Look along your A Frame for a black wire and a white wire that is capped and/or taped off. The ends are probably tucked into the channel along the driver's side. These are your battery wires. Black goes to the positive terminal and white to the negative terminal on your battery.

My 94 Jayco never had a battery installed but the wires were there to do it if someone had wanted to. All you should have to do is mount a battery box, toss in a deep cycle battery and connect the wires to the proper terminals. If the wires are not long enough get some 10 ga wire to add to it.

Wow, sounds easy.  Thanks.

So I don't need to connect any of the other wires to the battery?  Just wire those two up and that's it?

Offline Buffarino

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Re: 1995 Jayco - battery hookup
« Reply #8 on: May 06, 2010, 11:37:36 AM »
I have an extra red and black wire.  The white, brown, yellow and green are all running into the TV plug.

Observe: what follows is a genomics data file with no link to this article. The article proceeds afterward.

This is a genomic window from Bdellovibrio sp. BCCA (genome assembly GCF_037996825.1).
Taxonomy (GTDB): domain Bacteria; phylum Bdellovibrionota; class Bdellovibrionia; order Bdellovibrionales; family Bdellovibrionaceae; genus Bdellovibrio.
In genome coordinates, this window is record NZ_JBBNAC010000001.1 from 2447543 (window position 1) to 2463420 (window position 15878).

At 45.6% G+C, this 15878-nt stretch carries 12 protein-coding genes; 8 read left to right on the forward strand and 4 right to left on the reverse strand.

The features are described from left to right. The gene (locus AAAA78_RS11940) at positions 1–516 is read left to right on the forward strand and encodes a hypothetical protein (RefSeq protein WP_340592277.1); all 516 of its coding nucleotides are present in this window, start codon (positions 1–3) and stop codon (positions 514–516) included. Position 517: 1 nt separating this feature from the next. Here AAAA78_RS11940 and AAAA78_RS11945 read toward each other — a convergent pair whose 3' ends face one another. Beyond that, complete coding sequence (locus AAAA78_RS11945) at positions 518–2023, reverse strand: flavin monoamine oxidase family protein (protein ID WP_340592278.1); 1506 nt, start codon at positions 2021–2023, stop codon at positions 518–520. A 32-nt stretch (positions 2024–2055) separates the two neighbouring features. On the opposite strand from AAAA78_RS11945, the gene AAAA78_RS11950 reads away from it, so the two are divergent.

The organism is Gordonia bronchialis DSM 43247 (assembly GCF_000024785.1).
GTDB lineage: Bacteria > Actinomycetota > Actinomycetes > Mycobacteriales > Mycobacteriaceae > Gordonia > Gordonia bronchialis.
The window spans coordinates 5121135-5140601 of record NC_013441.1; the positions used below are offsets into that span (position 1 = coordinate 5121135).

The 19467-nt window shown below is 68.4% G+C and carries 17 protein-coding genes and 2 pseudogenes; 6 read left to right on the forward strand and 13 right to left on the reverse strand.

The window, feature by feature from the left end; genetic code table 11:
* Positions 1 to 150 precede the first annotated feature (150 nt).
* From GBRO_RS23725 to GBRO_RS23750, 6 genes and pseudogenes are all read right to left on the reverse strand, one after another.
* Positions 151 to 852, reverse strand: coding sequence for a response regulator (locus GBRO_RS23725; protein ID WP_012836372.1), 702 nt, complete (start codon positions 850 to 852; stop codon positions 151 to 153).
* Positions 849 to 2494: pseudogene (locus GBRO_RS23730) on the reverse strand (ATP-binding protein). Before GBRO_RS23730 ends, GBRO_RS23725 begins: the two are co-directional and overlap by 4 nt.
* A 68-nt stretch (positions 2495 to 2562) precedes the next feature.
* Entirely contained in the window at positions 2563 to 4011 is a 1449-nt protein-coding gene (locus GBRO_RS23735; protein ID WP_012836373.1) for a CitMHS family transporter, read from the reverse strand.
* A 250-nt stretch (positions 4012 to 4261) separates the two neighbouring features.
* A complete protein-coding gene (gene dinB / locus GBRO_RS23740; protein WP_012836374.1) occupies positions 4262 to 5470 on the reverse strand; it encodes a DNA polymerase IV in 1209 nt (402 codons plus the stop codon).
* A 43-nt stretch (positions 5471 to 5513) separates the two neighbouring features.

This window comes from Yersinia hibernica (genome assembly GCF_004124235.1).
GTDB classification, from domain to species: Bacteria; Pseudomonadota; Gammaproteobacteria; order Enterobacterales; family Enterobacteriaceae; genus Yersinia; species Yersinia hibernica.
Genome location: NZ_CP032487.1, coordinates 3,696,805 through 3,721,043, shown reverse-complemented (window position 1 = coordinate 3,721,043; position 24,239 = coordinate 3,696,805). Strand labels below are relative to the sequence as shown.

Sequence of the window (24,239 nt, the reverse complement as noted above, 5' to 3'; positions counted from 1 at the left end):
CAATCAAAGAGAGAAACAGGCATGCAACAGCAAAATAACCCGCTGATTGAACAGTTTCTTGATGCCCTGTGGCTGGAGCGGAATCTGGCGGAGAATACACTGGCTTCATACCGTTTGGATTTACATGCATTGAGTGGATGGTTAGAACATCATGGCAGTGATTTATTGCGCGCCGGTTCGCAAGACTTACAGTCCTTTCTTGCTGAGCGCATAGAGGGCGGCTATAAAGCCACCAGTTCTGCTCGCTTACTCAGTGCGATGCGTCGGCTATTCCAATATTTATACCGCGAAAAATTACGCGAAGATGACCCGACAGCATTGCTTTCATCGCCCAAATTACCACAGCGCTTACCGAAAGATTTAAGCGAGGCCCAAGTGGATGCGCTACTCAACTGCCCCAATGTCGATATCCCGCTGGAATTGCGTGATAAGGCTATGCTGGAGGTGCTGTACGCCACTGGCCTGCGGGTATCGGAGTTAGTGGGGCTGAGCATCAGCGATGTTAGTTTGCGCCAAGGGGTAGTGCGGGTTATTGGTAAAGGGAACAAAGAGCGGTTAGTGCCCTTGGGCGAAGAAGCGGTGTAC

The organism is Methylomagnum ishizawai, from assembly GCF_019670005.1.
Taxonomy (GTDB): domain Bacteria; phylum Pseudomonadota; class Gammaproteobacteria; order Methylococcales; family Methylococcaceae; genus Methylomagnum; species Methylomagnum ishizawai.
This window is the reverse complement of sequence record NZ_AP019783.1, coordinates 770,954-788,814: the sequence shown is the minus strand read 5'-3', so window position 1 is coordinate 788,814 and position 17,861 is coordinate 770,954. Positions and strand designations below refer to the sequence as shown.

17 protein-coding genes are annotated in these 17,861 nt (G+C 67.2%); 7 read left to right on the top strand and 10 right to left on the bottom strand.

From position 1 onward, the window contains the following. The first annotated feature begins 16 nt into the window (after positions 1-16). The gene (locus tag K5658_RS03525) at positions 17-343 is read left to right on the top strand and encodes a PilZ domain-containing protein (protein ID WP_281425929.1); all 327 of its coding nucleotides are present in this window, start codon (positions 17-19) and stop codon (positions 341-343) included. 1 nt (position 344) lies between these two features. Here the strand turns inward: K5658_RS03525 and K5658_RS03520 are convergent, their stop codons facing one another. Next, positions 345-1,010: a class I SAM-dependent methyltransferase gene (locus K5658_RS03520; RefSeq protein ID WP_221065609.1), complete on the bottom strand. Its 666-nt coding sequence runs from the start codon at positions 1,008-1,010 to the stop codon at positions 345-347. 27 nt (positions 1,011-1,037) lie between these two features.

Offline jim1999

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Re: 1995 Jayco - battery hookup
« Reply #9 on: May 06, 2010, 02:51:06 PM »
I suggest tracing those red and black wires and see where they go. If they are your battery leads one should go back to your power center and the other to a ground, either on the frame or spliced into the main grounding wire for the trailer or into the "-" side of your 12v fuse box. You can also try using a multi meter and plugging your camper into shore power and testing for power on those two wires. If you find 12v positive power running through one that should be your "+" battery hookup. You can also try calling a Jayco dealer and talking with a service tech about your specific year and model.

While the black and white colors are typically used for camper power there is no guarantee on it being that way. I read some posts on some other boards today that had all sorts of colored wire used for the various items on a camper. Also there is no way of knowing what a previous owner may have done without a complete examination.

The only other thing, which I forgot to mention, is that it would be a good idea to add a fuse on the positive side somewhere between the battery and the frame. A 20 amp fuse should be sufficient.

1982 Wilderness by Fleetwood Travel Trailer.
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Former owner of a 1994 Jayco 1006 pup

Offline Buffarino

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Re: 1995 Jayco - battery hookup
« Reply #10 on: May 08, 2010, 10:23:37 PM »
All set.  It worked great.  Thanks for the help!